LAKELAND, Fla. -- Publix Super Markets here has added fat-free plus milk, fortified with vitamins and calcium, to its private-label fluid dairy line, and is packaging the new product in plastic gallon and half-gallon containers.
The new item got a send-off with a descriptive ad that ran the width of the bottom of a page in the chain's ad circular. It shows a photo of a gallon and a half-gallon container of "Publix Fat Free Plus Milk."
The ad is headlined, "Fat Free Plus Milk Packs a Powerful Punch," followed by text: "Publix Fat Free Plus Milk is our new and improved acidophilus milk, a powerful dietary source for your vitamin and mineral needs. Loaded with the anti-oxidant power of vitamins C and E, it's also a super source of bone-building calcium -- just two servings provide 100% of your daily requirement. Fat Free Plus Milk also contains the essential bifidium casei cultures that help digestion, so it's helpful if you're lactose-intolerant. Plus, it tastes so great you'd never know how good it is for you! Make Publix Fat Free Plus Milk a delicious part of your healthy diet."
The chain, which has 639 stores in Florida, Georgia, South Carolina and Alabama, is obviously targeting a larger portion of its health-conscious customers.
"We've developed fat-free milk that offers a better taste and mouthfeel, and it has added vitamins A,C, D, E and calcium as well as acidophilus, bifidium and L. casei cultures," said Publix spokesman Lee Brunson in a statement when the product was introduced this summer.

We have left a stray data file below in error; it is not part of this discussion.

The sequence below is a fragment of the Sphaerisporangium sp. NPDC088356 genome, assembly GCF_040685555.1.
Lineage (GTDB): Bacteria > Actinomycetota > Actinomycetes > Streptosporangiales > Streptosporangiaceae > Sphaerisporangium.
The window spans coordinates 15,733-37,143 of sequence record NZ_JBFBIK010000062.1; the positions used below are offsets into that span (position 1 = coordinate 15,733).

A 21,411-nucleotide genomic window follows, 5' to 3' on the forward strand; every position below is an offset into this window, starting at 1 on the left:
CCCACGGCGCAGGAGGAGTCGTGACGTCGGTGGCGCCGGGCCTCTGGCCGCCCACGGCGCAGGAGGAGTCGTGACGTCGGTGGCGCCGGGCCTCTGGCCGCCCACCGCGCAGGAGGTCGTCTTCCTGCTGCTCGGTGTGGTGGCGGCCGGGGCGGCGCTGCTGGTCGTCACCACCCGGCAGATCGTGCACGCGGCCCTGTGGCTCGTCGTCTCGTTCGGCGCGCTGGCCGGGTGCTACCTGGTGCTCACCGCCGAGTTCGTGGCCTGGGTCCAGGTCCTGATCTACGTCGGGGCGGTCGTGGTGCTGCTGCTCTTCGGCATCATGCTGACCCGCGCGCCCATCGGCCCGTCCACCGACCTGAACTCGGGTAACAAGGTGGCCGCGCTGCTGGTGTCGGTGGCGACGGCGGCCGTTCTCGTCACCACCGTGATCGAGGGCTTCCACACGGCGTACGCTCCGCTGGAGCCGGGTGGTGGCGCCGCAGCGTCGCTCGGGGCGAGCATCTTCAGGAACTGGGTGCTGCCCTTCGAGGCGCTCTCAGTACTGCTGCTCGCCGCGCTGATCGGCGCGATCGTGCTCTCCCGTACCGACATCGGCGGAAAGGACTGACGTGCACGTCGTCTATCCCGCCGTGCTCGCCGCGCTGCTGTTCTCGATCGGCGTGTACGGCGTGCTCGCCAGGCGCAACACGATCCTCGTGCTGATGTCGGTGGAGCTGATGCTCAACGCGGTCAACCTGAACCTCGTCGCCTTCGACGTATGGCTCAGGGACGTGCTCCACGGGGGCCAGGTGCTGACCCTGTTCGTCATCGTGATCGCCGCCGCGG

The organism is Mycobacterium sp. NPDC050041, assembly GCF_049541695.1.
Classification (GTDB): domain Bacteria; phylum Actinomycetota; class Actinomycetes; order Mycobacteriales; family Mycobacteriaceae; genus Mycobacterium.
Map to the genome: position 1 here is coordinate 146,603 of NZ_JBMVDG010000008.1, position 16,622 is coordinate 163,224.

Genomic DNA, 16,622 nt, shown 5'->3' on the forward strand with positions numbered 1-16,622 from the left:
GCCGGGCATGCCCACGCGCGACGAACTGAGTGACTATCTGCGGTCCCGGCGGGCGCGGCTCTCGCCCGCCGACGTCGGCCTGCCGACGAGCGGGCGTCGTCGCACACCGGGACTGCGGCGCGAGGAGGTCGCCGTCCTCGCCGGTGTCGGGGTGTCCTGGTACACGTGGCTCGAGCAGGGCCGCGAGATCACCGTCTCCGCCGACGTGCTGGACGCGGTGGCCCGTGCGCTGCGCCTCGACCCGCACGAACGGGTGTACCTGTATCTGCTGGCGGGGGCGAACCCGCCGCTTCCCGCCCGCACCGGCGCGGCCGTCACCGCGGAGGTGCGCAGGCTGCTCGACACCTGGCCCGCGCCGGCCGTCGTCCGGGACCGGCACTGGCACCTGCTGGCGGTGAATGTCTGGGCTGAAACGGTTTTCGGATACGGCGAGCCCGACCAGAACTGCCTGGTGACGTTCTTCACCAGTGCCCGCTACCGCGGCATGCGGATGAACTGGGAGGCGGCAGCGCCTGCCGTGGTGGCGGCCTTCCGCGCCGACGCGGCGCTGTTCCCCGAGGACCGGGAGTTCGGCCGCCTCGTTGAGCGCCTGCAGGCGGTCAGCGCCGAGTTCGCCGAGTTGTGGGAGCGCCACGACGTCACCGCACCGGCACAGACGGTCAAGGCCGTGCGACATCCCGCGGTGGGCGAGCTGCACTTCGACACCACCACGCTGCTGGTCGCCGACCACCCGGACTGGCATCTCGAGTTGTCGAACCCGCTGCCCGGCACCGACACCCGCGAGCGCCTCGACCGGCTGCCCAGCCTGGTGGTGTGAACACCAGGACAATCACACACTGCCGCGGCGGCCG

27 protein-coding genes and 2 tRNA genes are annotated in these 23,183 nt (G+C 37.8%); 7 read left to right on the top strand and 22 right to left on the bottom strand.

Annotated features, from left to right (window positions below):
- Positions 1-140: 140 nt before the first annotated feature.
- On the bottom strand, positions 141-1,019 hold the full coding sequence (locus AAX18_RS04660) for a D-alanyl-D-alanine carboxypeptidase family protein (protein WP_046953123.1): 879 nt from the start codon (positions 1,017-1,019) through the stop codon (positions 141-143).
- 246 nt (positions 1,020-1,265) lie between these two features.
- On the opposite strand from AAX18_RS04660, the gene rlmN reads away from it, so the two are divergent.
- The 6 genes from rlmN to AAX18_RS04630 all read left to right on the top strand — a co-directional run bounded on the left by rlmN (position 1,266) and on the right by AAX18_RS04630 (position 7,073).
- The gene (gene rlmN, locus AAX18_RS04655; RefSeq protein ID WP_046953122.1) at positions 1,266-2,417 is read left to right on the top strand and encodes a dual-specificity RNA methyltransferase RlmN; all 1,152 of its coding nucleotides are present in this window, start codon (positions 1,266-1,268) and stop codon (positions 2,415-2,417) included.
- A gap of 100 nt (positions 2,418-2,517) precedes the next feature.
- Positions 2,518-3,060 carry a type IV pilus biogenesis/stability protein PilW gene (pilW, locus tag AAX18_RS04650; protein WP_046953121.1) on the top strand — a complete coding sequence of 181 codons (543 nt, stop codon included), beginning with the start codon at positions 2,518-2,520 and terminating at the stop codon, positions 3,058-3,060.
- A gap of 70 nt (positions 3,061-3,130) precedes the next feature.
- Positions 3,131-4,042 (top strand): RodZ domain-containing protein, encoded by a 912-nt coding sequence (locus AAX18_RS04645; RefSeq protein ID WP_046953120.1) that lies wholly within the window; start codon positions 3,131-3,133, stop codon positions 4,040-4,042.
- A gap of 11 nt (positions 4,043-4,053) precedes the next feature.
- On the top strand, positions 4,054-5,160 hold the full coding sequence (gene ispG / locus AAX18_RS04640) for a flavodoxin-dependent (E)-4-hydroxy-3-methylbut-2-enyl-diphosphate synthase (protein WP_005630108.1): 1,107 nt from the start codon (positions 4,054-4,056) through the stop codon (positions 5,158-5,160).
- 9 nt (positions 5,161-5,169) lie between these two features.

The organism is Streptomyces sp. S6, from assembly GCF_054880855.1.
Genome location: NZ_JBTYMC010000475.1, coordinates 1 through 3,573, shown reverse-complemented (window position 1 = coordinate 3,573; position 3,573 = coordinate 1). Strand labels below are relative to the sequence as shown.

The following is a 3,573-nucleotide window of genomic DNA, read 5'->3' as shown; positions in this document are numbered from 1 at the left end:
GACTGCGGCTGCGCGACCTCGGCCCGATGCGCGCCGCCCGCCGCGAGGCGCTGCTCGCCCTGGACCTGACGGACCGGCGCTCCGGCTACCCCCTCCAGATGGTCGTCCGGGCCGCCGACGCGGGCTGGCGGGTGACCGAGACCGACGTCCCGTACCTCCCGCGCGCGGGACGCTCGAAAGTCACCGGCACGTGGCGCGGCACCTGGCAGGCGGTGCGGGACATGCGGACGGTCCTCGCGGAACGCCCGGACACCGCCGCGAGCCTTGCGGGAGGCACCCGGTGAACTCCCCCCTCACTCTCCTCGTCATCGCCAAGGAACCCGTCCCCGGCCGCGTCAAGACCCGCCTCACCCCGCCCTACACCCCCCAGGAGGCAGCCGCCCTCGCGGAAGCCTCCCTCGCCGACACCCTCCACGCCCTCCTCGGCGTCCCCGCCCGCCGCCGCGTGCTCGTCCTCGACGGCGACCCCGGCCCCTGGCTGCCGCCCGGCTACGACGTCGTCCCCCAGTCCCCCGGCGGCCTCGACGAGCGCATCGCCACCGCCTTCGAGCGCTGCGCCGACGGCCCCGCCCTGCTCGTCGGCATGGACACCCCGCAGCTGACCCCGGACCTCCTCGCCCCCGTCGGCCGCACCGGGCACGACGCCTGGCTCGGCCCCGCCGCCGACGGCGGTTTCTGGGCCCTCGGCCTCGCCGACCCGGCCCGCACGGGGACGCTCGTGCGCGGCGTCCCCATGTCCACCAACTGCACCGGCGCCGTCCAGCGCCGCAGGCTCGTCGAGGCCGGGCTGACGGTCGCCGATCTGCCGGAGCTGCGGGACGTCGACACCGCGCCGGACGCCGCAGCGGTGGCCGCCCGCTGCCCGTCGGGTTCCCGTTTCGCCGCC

"Two servings a day provide 100% of the recommended daily allowance for calcium and 50% of the RDA for vitamins C, D and E," he added.
Two of the cultures in the product -- bifidium and acidophilus -- are also found in yogurt, and are known to aid in the digestive breakdown of food.
One industry consultant, Jerry Dryer, president of Chicago-based J/D/G Consulting, called the retailer's addition to its fluid-dairy line positive.
"There's certainly a niche for nonfat milk and it's undoubtedly made up of the more health-conscious of the consumers," he said. "So fortifying it with all these vitamins and minerals and cultures is a real plus. I don't know of a national brand that has that particular combination of things."
Dryer pointed out that private label in dairy is extremely strong, making up at least half of milk sales and he called it a high gross-margin and high net-margin property that deserves the retailer's attention.
"I think it's significant, too, that Publix is packaging the [nonfat plus milk] in gallons and half gallons. It means they expect broad-based usage. Most of the brands that have a fortified nonfat milk offer it only in paper quarts. But gallons get set on the breakfast table for the whole family. Publix is apparently optimistic, anticipating big-time sales," Dryer said.